Vol. 30, No. 1 (Spring 2005)
From Communism's "Enemy of the People"
to PC's "Hate Criminal"
Frank Ellis, University of Sheffield
Class war and the class struggle were central to the Marxist-Leninist
analysis of society and its institutions. Opponents, real or
frequently imagined, were attacked with ferocious zeal and demonised,
variously as "counter-revolutionaries", "wreckers"
or "enemies of the people". The author of this essay
argues that "hate crime" and the "hate criminal"
belong to the same order of ideological construct as communism's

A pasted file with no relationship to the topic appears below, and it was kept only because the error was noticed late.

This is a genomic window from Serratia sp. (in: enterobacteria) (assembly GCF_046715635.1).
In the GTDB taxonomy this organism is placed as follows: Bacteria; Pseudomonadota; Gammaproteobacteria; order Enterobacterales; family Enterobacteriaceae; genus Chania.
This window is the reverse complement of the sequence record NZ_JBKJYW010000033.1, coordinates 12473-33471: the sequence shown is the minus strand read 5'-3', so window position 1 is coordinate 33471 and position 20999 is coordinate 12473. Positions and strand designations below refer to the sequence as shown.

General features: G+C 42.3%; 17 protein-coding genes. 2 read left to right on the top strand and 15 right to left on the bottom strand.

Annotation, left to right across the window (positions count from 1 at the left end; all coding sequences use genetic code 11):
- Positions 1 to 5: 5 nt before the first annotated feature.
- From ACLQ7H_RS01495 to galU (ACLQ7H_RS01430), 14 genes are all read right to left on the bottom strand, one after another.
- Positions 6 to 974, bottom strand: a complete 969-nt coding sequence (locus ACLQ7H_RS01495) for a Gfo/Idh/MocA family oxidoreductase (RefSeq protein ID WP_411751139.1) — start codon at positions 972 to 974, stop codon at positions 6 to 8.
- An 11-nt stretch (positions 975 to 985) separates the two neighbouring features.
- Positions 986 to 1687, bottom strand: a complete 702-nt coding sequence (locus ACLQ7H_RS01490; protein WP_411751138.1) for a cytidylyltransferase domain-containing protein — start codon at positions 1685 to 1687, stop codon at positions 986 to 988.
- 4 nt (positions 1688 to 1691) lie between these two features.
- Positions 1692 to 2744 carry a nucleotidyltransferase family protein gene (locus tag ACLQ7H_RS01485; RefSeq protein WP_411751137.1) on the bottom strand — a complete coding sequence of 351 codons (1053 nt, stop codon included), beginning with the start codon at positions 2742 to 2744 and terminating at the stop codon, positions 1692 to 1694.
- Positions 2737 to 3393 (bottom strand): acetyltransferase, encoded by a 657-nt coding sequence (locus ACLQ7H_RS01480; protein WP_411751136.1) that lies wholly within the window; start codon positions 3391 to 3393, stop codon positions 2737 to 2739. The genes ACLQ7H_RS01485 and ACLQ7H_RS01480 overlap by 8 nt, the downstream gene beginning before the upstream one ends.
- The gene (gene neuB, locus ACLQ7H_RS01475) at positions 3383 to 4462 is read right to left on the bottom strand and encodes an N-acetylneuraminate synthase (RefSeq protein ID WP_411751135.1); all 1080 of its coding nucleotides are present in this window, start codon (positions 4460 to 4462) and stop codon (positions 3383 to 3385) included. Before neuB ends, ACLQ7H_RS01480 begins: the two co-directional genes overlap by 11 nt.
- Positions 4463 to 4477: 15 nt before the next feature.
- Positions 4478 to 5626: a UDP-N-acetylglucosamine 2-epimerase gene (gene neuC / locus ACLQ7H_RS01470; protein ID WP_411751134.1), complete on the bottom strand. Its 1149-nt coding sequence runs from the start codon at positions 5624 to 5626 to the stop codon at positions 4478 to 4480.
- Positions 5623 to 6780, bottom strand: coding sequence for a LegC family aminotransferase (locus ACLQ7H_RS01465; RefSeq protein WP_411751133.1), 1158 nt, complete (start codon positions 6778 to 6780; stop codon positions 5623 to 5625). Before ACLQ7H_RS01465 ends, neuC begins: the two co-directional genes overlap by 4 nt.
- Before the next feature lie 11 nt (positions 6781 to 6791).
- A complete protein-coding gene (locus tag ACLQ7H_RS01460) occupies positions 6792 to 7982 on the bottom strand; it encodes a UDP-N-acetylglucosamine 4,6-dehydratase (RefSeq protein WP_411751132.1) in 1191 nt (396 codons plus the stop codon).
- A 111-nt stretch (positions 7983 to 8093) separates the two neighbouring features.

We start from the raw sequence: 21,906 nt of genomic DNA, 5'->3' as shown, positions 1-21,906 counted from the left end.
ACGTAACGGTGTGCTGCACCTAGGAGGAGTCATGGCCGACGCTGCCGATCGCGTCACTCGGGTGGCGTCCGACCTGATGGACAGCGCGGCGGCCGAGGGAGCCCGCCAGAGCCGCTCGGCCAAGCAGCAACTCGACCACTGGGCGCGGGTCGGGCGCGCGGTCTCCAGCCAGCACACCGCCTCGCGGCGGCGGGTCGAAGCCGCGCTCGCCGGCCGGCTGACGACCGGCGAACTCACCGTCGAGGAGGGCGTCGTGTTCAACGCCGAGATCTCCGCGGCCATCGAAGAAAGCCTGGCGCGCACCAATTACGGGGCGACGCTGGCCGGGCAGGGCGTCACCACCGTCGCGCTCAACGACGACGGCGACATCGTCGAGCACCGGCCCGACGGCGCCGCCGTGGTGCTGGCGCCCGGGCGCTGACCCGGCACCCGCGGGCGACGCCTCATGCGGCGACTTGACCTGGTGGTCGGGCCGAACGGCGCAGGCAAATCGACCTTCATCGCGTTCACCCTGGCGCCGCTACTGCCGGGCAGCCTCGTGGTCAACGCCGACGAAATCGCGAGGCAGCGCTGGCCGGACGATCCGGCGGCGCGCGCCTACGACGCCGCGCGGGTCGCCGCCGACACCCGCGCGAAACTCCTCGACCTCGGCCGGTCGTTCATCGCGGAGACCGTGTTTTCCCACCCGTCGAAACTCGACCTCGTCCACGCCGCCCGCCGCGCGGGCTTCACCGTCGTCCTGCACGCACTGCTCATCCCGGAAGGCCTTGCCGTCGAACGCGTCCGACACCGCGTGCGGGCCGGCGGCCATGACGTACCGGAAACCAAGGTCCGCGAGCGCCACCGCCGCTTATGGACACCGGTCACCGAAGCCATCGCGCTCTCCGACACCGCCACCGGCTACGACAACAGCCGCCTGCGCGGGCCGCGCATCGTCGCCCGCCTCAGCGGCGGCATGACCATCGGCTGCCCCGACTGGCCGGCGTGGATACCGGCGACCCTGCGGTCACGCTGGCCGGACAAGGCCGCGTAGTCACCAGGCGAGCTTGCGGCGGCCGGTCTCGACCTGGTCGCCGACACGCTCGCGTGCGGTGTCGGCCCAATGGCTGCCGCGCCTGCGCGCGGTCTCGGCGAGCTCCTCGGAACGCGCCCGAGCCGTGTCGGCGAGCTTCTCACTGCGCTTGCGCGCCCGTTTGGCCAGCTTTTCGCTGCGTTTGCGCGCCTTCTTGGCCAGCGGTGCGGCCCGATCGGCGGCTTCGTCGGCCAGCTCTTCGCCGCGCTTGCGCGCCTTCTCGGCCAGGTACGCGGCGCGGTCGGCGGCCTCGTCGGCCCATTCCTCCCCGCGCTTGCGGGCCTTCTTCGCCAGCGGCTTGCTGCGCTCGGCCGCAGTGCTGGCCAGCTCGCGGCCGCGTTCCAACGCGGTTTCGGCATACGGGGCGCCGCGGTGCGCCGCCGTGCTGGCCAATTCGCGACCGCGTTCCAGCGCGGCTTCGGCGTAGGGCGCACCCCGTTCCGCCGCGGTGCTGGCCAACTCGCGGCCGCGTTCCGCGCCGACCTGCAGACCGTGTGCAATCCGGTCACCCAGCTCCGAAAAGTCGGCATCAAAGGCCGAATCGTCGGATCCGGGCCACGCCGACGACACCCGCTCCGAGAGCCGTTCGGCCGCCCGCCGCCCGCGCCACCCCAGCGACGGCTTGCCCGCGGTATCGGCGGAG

"wrecker" or "enemy of the people". Laws
to combat racism and xenophobia (however defined), hate crime
legislation and speech codes, it shall be argued, are an attempt
to silence critics of multiculturalism. Criminalising dissent
is a direct assault on free speech and the pursuit of truth
and thus attacks one of the foundations of the West. Given that
many other fundamental freedoms rely on the robust defence and
exercise of free speech, attacks on free speech undermine these